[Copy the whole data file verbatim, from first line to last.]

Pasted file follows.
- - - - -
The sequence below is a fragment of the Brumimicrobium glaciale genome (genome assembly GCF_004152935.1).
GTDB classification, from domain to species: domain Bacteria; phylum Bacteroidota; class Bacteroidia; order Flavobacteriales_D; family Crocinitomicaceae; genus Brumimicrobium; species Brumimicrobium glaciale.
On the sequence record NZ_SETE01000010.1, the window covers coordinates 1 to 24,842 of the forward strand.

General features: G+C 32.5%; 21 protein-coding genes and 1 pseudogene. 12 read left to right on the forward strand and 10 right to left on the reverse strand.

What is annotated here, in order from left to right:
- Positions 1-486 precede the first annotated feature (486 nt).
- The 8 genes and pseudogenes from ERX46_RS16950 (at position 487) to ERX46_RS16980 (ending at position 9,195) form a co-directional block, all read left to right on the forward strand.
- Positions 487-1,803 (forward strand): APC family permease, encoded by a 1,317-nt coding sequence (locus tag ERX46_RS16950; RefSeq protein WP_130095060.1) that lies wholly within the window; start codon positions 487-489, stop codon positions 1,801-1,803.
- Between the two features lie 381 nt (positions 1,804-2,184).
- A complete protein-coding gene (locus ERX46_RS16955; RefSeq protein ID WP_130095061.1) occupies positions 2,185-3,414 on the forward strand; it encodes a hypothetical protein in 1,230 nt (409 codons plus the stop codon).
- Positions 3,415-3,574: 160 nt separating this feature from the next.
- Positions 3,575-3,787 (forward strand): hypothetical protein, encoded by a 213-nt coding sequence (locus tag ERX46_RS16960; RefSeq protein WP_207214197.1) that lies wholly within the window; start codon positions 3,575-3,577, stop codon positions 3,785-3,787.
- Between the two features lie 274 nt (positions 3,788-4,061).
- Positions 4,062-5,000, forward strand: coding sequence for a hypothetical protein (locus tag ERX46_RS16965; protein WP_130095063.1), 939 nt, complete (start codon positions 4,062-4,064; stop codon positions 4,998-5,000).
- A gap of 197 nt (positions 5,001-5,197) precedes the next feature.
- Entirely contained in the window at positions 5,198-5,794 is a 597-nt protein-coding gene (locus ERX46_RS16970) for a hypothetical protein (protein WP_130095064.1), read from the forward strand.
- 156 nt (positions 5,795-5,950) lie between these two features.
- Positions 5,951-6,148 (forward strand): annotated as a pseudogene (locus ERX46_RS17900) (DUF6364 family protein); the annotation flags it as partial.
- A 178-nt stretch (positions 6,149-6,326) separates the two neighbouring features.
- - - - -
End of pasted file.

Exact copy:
The sequence below is a fragment of the Brumimicrobium glaciale genome (genome assembly GCF_004152935.1).
GTDB classification, from domain to species: domain Bacteria; phylum Bacteroidota; class Bacteroidia; order Flavobacteriales_D; family Crocinitomicaceae; genus Brumimicrobium; species Brumimicrobium glaciale.
On the sequence record NZ_SETE01000010.1, the window covers coordinates 1 to 24,842 of the forward strand.

General features: G+C 32.5%; 21 protein-coding genes and 1 pseudogene. 12 read left to right on the forward strand and 10 right to left on the reverse strand.

What is annotated here, in order from left to right:
- Positions 1-486 precede the first annotated feature (486 nt).
- The 8 genes and pseudogenes from ERX46_RS16950 (at position 487) to ERX46_RS16980 (ending at position 9,195) form a co-directional block, all read left to right on the forward strand.
- Positions 487-1,803 (forward strand): APC family permease, encoded by a 1,317-nt coding sequence (locus tag ERX46_RS16950; RefSeq protein WP_130095060.1) that lies wholly within the window; start codon positions 487-489, stop codon positions 1,801-1,803.
- Between the two features lie 381 nt (positions 1,804-2,184).
- A complete protein-coding gene (locus ERX46_RS16955; RefSeq protein ID WP_130095061.1) occupies positions 2,185-3,414 on the forward strand; it encodes a hypothetical protein in 1,230 nt (409 codons plus the stop codon).
- Positions 3,415-3,574: 160 nt separating this feature from the next.
- Positions 3,575-3,787 (forward strand): hypothetical protein, encoded by a 213-nt coding sequence (locus tag ERX46_RS16960; RefSeq protein WP_207214197.1) that lies wholly within the window; start codon positions 3,575-3,577, stop codon positions 3,785-3,787.
- Between the two features lie 274 nt (positions 3,788-4,061).
- Positions 4,062-5,000, forward strand: coding sequence for a hypothetical protein (locus tag ERX46_RS16965; protein WP_130095063.1), 939 nt, complete (start codon positions 4,062-4,064; stop codon positions 4,998-5,000).
- A gap of 197 nt (positions 5,001-5,197) precedes the next feature.
- Entirely contained in the window at positions 5,198-5,794 is a 597-nt protein-coding gene (locus ERX46_RS16970) for a hypothetical protein (protein WP_130095064.1), read from the forward strand.
- 156 nt (positions 5,795-5,950) lie between these two features.
- Positions 5,951-6,148 (forward strand): annotated as a pseudogene (locus ERX46_RS17900) (DUF6364 family protein); the annotation flags it as partial.
- A 178-nt stretch (positions 6,149-6,326) separates the two neighbouring features.